Gem mining at The Oceanview Mine!

A worker at the Oceanview Mine shows off some of the gemstones that have been discovered at their gem mine. The large, blue stone on the right is an aquamarine and the pink stone on the bottom is a morganite gemstone. Green tourmaline and other gemstones are also shown. Photo credit: Margaret Moore

Over this past holiday weekend, I decided to head down south from Los Angeles to Pala, California to do some gem mining.  Tucked away in the mountains near Temecula is the Oceanview Mine, a still active mine in the Pala Gem mining district.  It is here that you can pay $60 and be able to dig for gemstones.  To this day, miners find tourmaline, kunzite, aquamarine and even morganite deep inside the mine.  Who wouldn’t want to spend a few hours out in the sun, digging through dirt and rocks to hopefully find a little treasure!

Upon our arrival, we were given a table that consisted of a large tub full of water, mining screens, a shovel and a bucket.  After a brief orientation that included what to do, how to use the mining screens and what type of stones to look for, we were on our way to gem mining.


Maggie Moore gathers rock at the Oceanview Mine in Temecula, California. Photo credit: deBebians

The first step is to grab your bucket and head towards the large pile of rocks and dirt.  According to the mine owner, this is some debris that had come out of their mines within the last day or so.  I climbed the large pile and used both a shovel and gravity to fill my bucket.  I carried my bucket back to my table where I dumped it into my mining screens that were stacked on top of each other.  I used my shovel (more like a trowel) to sift my pile back and forth so that smaller rocks would fall through the screen.  I grabbed my larger screen and shook it back and forth to remove the excess dirt.  I placed this tray into the tub of water and when I removed the screen, the rocks were clean and you were able to actually see their true colors.  I began to sort through my stash and it was at this point that I was able to see exactly what I had.  I found some larger rocks that had black and green tourmaline crystals throughout.  Pretty neat!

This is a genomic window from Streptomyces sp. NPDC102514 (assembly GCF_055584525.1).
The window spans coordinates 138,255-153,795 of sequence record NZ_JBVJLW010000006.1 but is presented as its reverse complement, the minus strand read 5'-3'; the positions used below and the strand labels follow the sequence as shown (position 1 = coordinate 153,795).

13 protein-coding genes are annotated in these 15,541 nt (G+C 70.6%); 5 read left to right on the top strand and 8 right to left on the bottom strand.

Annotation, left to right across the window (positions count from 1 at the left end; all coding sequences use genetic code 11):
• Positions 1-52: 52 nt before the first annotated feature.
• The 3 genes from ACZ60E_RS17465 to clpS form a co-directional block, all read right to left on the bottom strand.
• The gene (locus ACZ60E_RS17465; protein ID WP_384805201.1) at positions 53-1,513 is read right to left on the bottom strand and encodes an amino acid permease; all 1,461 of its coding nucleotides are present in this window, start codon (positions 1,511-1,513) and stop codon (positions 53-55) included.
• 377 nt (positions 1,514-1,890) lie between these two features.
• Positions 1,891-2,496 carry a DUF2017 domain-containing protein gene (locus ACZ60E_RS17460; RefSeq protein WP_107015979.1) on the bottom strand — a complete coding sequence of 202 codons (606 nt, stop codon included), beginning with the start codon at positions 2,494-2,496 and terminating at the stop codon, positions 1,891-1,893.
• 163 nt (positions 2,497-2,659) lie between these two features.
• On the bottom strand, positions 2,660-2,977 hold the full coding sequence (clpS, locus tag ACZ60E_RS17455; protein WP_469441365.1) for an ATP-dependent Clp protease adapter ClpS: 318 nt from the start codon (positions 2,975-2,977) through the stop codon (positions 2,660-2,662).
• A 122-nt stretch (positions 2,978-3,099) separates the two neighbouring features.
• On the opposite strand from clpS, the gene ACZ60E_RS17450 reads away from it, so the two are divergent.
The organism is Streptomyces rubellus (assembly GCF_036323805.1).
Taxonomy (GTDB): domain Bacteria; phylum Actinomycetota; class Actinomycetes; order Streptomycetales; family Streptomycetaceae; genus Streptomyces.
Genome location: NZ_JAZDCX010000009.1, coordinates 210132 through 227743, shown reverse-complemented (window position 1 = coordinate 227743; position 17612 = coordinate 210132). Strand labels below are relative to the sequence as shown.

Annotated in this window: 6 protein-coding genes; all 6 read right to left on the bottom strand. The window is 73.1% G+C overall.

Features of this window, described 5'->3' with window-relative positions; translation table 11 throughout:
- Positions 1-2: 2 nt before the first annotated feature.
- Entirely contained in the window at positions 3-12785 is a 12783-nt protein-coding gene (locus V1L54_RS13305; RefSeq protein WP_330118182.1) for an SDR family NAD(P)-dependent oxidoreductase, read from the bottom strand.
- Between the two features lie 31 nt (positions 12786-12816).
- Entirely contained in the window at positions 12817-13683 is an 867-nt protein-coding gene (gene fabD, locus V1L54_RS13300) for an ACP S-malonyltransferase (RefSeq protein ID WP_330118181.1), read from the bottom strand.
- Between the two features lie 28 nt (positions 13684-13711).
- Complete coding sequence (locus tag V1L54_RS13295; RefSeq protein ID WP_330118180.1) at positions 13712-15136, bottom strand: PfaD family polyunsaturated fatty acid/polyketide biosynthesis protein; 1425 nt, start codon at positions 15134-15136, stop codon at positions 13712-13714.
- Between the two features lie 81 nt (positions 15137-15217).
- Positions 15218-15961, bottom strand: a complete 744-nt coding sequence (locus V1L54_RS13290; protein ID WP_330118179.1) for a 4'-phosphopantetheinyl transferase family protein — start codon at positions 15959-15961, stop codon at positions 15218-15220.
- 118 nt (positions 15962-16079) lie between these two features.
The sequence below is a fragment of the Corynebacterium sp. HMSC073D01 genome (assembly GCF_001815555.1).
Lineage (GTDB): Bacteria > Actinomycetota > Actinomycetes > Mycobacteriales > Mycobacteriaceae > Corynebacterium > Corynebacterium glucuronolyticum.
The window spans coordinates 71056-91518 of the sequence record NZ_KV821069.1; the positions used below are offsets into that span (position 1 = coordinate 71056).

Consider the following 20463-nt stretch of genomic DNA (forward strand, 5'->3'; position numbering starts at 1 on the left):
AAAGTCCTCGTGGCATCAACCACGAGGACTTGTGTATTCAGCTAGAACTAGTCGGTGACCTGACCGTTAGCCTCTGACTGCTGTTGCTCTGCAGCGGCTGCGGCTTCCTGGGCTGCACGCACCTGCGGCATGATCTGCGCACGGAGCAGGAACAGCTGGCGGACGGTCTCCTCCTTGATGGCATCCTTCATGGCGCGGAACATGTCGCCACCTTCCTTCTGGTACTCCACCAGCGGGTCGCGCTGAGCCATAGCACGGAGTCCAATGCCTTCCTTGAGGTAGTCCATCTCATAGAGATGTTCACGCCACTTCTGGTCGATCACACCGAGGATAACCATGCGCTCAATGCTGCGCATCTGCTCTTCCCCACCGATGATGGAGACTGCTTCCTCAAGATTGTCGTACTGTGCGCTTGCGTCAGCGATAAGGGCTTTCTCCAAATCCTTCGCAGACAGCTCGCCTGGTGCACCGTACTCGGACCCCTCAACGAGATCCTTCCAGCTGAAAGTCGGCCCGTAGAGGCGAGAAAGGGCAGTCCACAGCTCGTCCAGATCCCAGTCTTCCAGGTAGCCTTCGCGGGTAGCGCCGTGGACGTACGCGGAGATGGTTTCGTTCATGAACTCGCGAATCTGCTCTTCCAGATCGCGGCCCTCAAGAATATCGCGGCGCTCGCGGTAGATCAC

The rocks and debris are placed onto mining screens after being collected in a bucket. Photo credit: Margaret Moore

Smaller rocks and debris fall through the mining screen before the tray is rinsed in water, revealing any gemstones that may have been unearthed. Photo credit: Margaret Moore









Maggie Moore shows off her gemstone find–black gem tourmaline. Photo credit: deBebians

Next, I was onto my second screen that caught the smaller material that had sifted through the top screen.  I used my hands to remove excess dirt and I shook the screen as well.  I placed it into the tub of water to rinse off the rocks and possible gemstones.  I was a bit more careful now in my checking because I figured any gemstones I found would be small.  Unfortunately, I sorted through my first batch without much success.  However, I was ready to try again and again until I found something gem-like!

I probably sorted through 12-15 buckets over the next few hours.  I didn’t find any large gems, but I did find some small pieces of aquamarine, quartz and lots of tourmaline.  I was hoping I would find some morganite or larger pieces of aquamarine but no luck this time!  Maybe on my next dig!!  All in all, it was a super fun day of gem mining and exploring!

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